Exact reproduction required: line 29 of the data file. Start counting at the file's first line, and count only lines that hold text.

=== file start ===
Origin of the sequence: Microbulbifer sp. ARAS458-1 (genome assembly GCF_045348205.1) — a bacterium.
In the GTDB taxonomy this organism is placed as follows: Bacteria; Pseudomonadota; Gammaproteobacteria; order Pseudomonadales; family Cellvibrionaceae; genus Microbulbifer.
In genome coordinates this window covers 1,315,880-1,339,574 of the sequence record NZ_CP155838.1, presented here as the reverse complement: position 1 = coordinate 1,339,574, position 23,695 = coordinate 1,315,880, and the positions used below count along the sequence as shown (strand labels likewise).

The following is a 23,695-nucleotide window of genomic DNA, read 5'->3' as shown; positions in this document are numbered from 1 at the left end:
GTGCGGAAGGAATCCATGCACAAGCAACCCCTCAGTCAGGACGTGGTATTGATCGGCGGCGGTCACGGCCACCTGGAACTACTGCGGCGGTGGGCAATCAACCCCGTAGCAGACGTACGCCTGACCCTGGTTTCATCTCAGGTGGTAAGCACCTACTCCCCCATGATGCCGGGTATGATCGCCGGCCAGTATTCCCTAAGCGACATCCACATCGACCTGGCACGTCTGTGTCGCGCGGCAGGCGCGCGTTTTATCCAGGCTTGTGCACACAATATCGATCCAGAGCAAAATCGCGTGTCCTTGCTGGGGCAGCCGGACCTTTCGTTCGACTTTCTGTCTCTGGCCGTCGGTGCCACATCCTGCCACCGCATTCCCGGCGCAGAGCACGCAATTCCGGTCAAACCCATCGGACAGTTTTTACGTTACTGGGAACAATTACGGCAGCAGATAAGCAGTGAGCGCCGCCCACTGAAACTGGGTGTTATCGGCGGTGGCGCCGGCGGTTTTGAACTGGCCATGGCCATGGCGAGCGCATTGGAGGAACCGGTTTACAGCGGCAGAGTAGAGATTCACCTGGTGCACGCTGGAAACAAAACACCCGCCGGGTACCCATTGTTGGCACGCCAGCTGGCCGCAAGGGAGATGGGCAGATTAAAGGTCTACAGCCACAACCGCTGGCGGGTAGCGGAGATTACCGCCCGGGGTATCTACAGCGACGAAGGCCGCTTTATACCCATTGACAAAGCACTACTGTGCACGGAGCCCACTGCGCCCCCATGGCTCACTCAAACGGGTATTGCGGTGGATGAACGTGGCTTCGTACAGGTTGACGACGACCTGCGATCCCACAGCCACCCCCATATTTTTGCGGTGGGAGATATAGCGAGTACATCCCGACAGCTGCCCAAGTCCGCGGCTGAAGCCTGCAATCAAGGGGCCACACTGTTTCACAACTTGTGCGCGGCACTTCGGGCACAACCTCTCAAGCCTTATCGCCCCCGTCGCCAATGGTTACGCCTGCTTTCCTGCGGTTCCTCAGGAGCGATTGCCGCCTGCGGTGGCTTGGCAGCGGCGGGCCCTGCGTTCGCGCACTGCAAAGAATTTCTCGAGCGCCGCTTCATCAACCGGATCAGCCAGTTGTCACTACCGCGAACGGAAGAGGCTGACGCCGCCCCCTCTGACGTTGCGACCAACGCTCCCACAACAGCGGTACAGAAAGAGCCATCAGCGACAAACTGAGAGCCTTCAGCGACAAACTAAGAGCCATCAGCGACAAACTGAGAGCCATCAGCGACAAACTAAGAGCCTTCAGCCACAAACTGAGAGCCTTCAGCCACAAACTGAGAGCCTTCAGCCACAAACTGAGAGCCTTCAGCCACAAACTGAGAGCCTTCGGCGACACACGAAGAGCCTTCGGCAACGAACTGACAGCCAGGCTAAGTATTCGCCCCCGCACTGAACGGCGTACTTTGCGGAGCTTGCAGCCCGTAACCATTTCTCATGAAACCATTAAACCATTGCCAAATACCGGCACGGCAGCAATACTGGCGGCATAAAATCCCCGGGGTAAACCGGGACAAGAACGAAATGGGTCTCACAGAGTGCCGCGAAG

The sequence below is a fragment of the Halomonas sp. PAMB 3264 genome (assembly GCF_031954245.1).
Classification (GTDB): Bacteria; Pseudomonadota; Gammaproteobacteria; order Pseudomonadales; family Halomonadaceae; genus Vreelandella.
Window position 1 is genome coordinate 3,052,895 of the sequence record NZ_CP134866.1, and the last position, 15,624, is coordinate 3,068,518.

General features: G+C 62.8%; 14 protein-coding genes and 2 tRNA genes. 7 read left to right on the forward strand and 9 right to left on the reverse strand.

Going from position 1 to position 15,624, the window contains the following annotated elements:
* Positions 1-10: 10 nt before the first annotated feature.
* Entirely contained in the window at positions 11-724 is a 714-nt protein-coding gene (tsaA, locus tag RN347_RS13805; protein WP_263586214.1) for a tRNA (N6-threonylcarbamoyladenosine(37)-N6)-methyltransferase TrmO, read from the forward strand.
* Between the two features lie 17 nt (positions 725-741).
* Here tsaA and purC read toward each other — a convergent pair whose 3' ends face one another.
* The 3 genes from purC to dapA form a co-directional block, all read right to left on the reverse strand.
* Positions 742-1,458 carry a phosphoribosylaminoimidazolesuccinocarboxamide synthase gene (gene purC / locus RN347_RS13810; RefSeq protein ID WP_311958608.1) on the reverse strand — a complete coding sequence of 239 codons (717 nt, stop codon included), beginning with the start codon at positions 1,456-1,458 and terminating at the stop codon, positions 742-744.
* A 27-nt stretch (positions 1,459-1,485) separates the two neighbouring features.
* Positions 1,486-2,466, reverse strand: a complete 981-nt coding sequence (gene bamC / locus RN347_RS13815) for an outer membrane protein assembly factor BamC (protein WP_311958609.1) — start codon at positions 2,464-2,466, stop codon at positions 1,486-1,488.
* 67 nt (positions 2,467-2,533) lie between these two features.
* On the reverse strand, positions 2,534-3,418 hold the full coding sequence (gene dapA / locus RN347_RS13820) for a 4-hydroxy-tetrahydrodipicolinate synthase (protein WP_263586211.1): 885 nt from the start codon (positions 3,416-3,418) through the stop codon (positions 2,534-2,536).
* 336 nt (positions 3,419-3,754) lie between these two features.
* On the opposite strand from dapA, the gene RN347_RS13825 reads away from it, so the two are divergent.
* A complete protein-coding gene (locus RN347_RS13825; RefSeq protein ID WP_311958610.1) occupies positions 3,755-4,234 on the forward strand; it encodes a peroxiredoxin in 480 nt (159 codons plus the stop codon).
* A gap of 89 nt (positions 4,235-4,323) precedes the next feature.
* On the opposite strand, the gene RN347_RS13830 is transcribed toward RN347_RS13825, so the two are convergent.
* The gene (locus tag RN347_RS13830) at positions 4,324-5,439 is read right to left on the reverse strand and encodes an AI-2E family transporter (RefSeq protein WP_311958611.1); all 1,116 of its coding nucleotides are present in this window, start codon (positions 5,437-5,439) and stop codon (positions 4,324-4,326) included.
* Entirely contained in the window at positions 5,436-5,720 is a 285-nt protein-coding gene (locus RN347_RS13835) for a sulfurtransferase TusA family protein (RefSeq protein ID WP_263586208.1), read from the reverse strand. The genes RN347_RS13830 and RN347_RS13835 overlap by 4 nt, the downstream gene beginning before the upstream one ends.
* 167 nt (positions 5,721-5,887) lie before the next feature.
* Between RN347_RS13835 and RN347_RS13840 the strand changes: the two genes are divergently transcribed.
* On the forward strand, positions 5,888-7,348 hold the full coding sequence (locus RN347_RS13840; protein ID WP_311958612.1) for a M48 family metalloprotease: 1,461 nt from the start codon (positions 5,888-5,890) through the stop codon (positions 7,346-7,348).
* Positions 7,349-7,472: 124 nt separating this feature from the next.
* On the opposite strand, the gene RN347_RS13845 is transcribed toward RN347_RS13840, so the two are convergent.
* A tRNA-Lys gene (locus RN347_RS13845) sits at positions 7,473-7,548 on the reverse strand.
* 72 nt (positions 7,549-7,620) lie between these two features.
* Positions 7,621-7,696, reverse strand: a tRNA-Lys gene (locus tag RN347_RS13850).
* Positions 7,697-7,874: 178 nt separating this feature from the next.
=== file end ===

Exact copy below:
* Between RN347_RS13835 and RN347_RS13840 the strand changes: the two genes are divergently transcribed.